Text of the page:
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NASA Meteor Balloon Rises Again

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NASA Meteor Balloon Rises Again

Scientists and radio amateurs team up for a live webcast of the 1999 Leonids from the stratosphere.

A Leonid fireball recorded by a digital camera on board the 1998 Leonids science balloonNov. 1, 1999: Last year when Science@NASA flew a weather balloon to the stratosphere for a high altitude view of the Leonids, over one million people watched the live webcast or saw the replay the next day at While the video camera on the balloon captured images of blazing fireballs, an aerogel collecting device may have captured bits of comet Tempel-Tuttle -- the parent of the Leonid meteoroid stream. Researchers are still poring over the data.

Right: A short video segment showing a Leonid fireball as seen from the stratosphere in 1998. It was recorded by a digital video camera carried aloft by a 3m weather balloon.

This year, with experts predicting an even bigger Leonid display, the meteor balloonists are planning another flight. Liftoff is scheduled for 0630 UT (0130 EST) on Thursday, November 18 from the Marshall Space Flight Center. The balloon will carry a sensitive low-light CCD video camera to monitor the shower from an altitude of about 32 km (105,000 ft), far above any obscuring clouds or bad weather. Web surfers can watch and listen to live transmissions from the balloon at between 0130 and 0430 EST, on November 18th. Replays will be available after the flight.

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"We're going to be carrying a more sensitive camera than we did in 1998," said Ed Myszka, an engineer and radio amateur who built the balloon payload, "so the images could be even better than before. The payload this time around will be similar to what we flew during the August Perseid shower. One of the problems we encountered during that flight was the balloon spinning. The camera was sweeping across the sky pretty quickly, which made it hard to see faint meteors. This time I've added ball bearing swivels to the lines between the balloon and the payload package. That'll reduce spin and make it easier to pick up meteors and fireballs during the webcast."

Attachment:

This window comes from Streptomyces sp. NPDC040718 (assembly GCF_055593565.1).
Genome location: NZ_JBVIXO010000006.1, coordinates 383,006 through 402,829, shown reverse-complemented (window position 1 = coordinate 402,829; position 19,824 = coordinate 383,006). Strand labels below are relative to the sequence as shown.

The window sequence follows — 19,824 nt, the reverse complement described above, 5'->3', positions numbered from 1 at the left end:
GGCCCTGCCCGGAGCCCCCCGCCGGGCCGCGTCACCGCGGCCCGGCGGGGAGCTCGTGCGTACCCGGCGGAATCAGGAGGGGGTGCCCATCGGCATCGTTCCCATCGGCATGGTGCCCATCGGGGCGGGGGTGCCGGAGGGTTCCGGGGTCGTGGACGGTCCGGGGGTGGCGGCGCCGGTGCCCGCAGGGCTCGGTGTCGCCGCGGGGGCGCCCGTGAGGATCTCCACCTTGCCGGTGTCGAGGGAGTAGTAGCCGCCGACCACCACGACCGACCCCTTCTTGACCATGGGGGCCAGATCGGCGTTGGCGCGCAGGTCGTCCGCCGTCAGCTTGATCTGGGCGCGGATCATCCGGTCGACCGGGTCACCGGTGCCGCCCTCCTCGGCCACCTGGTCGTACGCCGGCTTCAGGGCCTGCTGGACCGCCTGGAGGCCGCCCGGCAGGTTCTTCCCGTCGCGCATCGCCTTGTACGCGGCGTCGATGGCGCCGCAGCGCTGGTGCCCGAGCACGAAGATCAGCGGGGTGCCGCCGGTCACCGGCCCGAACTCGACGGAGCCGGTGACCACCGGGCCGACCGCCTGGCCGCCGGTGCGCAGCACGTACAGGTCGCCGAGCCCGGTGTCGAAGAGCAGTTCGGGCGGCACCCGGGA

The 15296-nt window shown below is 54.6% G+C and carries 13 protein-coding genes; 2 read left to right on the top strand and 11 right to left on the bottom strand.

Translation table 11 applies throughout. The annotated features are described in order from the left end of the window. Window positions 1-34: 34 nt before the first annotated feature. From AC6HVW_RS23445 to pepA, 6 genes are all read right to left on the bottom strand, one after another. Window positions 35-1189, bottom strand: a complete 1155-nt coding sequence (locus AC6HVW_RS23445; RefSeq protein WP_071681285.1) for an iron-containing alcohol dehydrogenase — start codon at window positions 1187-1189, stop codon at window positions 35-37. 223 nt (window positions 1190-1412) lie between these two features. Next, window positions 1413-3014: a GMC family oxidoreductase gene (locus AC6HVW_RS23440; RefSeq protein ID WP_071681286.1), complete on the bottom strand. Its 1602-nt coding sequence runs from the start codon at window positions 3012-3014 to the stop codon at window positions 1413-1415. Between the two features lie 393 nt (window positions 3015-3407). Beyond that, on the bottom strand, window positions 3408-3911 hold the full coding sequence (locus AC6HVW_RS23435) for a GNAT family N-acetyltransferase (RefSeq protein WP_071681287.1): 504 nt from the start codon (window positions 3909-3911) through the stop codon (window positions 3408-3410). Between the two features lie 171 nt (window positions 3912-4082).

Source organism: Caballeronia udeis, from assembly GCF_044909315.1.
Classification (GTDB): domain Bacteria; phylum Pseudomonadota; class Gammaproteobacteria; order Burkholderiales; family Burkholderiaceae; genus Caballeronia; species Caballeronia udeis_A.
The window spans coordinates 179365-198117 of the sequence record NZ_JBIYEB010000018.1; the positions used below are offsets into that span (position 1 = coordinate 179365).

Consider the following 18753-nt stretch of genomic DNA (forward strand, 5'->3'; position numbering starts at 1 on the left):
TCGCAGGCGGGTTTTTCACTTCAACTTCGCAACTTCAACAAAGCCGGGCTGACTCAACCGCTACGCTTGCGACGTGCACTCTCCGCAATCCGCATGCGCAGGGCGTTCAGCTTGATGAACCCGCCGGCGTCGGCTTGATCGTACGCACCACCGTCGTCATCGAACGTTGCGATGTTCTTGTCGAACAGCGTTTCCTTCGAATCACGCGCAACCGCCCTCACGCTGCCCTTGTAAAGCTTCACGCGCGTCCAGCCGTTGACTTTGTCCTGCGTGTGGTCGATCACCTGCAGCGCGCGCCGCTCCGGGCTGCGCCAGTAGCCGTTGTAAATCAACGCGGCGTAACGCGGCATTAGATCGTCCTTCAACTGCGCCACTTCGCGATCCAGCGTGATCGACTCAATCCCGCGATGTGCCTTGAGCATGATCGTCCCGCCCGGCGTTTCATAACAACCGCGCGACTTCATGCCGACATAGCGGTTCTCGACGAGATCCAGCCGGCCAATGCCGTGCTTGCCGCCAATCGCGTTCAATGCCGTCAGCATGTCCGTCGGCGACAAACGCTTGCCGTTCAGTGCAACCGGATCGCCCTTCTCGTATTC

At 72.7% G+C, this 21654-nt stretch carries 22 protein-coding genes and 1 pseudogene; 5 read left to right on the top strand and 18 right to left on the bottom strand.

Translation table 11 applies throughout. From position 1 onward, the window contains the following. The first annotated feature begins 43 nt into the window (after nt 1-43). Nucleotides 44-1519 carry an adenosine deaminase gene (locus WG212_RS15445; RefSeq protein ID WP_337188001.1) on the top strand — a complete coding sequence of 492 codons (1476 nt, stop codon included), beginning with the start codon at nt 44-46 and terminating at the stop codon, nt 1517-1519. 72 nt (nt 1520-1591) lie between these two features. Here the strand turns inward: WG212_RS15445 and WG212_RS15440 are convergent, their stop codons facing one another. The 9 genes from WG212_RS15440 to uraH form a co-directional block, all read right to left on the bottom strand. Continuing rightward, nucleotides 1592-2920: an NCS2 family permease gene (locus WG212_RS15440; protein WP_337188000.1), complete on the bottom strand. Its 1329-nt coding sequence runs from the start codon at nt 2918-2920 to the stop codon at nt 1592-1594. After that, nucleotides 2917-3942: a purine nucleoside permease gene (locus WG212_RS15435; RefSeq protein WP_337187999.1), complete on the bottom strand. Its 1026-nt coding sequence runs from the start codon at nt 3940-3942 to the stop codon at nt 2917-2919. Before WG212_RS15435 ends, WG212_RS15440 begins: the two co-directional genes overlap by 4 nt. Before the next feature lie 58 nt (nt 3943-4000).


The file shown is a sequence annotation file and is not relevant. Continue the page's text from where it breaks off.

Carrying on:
An important addition to this year's payload is an INSPIRE VLF radio receiver, which is sensitive to radio emissions below 10 kHz. The very low frequency (VLF) radio band is filled with exotic-sounding signals called spherics, tweeks and whistlers. All three are impulsive bursts caused by distant lighting. "Spherics," which are caused by lightning strokes within a couple of thousand kilometers of the receiver, sound like twigs snapping or bacon sizzling on a grill. Tweeks and whistlers are caused by more distant lightning, and sound like brief descending musical tones.

Parents and Educators: Please visit Thursday's Classroom for lesson plans and activities related to this story.

Dennis Gallagher, a plasma physicist at the Marshall Space Flight Center, thinks that the VLF receiver might also pick up natural radio emissions from the Leonid meteors.

"Meteoroids produce an ionized trail as they plummet through the atmosphere," explained Gallagher. "There's a low density wake right behind the meteoroid. Because electrons are more mobile than protons, they move in to fill the void faster. That could set up plasma oscillations and trigger radio emissions."

Above: This time-frequency plot (or dynamic spectrum) shows two whistlers, one at 9 minutes and one at 12 minutes. They are caused by VLF radio emissions from lightning strokes that travel long distances along magnetic field lines. Other types of VLF radio emissions include tweeks, chorus, and spherics. To learn more about the physics of these emissions, click here. To hear what they sound like, click here.

The VLF receiver was donated to the Marshall Space Flight Center for this and possible future flights by the Goddard INSPIRE program. It's been christened the "Marina receiver" after the newborn daughter of Flavio Gori, an Italian scientist who first suggested flying the receiver.

Gallagher and his colleagues also plan to operate a Marina VLF receiver at the launch site to provide a ground reference for comparison with data collected from the stratosphere. During the flight signals from the receiver will be converted to audio sounds and transmitted along with images from the CCD video camera. Web viewers at will be treated to an unusual combination of meteoritic sights and sounds.

The question of radio emissions from meteors is an intriquing one, says Gallagher, and you don't need to send your receiver to the stratosphere to listen in. Anyone with a VLF receiver can monitor the Leonids on November 18 and Gallagher hopes that INSPIRE participants across the USA will join in the effort. The best way to collect data is to record the output of the receiver on a two-track audio recorder. Record the VLF signal on one track and a WWV time signal on the other. This way VLF pulses can be correlated with the times of bright meteors seen from your observing site. It's also a good idea to conduct at least one observing session a few days before or a few days after the Leonids for comparison. Details about the upcoming meteor shower may be found at

Catch a falling star....